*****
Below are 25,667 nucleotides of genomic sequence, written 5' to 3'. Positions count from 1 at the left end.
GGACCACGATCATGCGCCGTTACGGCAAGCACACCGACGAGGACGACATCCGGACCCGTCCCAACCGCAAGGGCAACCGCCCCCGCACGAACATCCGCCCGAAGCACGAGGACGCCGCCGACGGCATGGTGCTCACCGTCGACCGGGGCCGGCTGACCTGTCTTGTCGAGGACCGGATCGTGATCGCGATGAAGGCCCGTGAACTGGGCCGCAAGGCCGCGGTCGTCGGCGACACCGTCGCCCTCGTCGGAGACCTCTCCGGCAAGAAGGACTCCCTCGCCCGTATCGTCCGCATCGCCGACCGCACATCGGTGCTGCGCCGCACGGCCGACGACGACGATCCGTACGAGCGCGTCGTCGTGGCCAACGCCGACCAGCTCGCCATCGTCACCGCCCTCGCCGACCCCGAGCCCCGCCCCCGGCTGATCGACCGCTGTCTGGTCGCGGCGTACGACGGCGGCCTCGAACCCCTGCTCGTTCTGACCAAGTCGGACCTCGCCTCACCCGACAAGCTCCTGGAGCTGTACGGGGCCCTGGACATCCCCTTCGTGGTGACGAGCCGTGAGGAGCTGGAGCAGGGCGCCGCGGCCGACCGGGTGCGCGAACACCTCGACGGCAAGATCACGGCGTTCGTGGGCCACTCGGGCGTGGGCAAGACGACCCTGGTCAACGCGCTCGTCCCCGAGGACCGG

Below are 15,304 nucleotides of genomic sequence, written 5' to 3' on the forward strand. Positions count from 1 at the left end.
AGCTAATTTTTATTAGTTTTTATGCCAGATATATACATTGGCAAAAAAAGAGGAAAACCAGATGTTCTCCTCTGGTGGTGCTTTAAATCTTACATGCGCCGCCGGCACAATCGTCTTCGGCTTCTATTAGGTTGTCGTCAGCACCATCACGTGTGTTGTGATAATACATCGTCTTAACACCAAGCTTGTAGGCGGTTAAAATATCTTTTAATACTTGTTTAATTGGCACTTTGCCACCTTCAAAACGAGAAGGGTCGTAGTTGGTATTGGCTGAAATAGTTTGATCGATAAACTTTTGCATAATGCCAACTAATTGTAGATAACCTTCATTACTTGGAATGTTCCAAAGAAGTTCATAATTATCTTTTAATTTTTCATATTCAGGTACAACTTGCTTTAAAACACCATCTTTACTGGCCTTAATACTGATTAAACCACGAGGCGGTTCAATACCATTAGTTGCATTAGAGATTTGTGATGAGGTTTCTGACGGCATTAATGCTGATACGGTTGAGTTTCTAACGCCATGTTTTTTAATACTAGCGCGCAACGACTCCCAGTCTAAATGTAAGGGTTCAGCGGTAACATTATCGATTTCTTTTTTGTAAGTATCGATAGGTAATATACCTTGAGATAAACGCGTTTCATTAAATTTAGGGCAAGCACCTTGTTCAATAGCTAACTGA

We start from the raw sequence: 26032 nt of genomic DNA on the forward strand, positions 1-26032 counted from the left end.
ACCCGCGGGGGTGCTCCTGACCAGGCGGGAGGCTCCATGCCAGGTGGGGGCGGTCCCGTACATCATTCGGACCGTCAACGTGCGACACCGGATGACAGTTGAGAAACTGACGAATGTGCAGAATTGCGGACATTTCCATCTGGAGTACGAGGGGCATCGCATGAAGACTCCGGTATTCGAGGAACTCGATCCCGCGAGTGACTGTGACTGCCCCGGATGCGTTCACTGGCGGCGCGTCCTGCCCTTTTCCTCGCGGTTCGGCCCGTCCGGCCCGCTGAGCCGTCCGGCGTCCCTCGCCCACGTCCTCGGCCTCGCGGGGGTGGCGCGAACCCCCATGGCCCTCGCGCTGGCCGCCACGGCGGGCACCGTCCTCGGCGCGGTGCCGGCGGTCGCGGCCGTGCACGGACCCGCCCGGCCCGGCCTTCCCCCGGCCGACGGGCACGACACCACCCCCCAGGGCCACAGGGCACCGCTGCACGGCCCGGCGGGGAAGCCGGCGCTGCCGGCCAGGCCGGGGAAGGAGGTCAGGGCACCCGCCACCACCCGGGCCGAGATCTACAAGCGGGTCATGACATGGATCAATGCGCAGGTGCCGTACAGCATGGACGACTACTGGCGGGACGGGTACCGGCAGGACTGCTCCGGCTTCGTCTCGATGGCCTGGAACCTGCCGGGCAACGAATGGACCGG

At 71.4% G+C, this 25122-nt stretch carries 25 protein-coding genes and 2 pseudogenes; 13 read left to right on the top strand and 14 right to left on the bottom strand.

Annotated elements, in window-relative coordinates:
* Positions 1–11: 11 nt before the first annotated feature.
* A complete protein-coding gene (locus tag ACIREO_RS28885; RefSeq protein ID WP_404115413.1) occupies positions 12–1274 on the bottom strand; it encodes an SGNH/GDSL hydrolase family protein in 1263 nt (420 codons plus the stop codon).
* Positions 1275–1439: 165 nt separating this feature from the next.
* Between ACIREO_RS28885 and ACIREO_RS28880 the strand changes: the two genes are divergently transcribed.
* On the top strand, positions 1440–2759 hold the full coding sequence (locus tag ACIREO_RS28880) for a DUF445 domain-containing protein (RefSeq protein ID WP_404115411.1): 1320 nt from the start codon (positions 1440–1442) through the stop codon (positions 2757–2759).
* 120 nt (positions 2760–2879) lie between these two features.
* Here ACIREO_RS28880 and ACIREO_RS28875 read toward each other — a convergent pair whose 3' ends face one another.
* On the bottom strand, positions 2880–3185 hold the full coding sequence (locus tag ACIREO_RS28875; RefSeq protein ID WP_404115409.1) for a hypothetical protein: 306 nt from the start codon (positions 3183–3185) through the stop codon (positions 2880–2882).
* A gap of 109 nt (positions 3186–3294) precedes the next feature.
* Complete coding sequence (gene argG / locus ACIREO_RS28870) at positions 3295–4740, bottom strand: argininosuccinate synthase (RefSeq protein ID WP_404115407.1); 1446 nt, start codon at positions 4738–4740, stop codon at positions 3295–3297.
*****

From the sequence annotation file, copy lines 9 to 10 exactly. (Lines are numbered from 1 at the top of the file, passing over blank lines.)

* Positions 1–11: 11 nt before the first annotated feature.
* A complete protein-coding gene (locus tag ACIREO_RS28885; RefSeq protein ID WP_404115413.1) occupies positions 12–1274 on the bottom strand; it encodes an SGNH/GDSL hydrolase family protein in 1263 nt (420 codons plus the stop codon).